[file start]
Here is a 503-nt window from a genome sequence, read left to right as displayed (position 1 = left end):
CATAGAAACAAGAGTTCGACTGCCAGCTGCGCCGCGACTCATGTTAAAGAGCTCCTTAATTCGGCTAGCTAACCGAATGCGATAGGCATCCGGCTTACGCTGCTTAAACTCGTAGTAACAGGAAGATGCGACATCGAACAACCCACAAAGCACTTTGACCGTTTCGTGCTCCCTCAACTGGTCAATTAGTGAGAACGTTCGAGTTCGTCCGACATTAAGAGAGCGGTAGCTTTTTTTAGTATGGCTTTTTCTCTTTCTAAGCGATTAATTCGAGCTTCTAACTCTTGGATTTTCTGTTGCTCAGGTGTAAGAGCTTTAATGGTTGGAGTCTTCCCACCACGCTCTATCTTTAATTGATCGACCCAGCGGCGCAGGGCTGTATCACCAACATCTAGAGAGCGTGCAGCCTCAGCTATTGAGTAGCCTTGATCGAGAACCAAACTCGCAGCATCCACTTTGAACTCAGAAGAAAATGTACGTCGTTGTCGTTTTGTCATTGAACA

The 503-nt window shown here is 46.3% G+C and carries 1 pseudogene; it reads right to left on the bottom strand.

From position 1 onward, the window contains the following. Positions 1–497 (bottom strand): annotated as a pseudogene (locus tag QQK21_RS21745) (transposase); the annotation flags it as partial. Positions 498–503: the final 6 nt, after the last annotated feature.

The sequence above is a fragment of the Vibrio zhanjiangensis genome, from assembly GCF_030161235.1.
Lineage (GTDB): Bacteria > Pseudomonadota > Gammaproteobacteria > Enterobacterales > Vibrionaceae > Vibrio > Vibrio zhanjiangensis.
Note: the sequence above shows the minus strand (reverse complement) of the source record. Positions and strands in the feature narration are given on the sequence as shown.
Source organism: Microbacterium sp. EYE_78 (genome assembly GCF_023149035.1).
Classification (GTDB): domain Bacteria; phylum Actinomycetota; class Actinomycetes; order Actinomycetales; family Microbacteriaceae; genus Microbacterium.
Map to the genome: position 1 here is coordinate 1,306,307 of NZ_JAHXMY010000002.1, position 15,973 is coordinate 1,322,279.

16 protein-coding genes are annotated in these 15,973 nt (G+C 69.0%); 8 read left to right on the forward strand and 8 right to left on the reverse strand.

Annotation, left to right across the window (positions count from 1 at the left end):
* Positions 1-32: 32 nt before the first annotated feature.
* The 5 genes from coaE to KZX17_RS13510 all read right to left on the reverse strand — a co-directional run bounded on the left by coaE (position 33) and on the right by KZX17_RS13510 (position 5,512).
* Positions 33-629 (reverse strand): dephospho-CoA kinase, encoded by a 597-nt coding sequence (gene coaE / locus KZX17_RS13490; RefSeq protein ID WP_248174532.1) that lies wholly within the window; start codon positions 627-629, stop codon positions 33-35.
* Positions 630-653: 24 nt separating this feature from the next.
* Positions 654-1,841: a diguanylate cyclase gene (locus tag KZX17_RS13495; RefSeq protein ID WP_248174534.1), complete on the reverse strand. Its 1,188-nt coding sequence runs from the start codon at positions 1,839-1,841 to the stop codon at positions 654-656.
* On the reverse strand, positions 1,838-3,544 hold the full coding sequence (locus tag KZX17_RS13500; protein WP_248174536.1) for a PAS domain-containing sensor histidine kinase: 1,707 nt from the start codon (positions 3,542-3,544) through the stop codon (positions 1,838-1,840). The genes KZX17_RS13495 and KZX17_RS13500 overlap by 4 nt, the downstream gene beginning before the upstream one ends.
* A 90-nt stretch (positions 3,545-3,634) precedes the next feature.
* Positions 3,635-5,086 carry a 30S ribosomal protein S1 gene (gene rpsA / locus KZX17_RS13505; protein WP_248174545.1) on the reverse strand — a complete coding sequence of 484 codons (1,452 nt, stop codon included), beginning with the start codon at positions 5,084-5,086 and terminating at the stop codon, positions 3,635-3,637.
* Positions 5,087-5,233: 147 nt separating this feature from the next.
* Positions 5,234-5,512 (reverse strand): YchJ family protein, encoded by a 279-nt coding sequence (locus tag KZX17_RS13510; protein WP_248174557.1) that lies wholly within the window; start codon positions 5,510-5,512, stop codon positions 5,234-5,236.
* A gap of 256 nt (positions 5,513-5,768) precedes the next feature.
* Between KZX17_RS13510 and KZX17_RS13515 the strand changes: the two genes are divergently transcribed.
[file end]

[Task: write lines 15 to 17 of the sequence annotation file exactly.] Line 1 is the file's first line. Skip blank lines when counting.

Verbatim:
* Positions 33-629 (reverse strand): dephospho-CoA kinase, encoded by a 597-nt coding sequence (gene coaE / locus KZX17_RS13490; RefSeq protein ID WP_248174532.1) that lies wholly within the window; start codon positions 627-629, stop codon positions 33-35.
* Positions 630-653: 24 nt separating this feature from the next.
* Positions 654-1,841: a diguanylate cyclase gene (locus tag KZX17_RS13495; RefSeq protein ID WP_248174534.1), complete on the reverse strand. Its 1,188-nt coding sequence runs from the start codon at positions 1,839-1,841 to the stop codon at positions 654-656.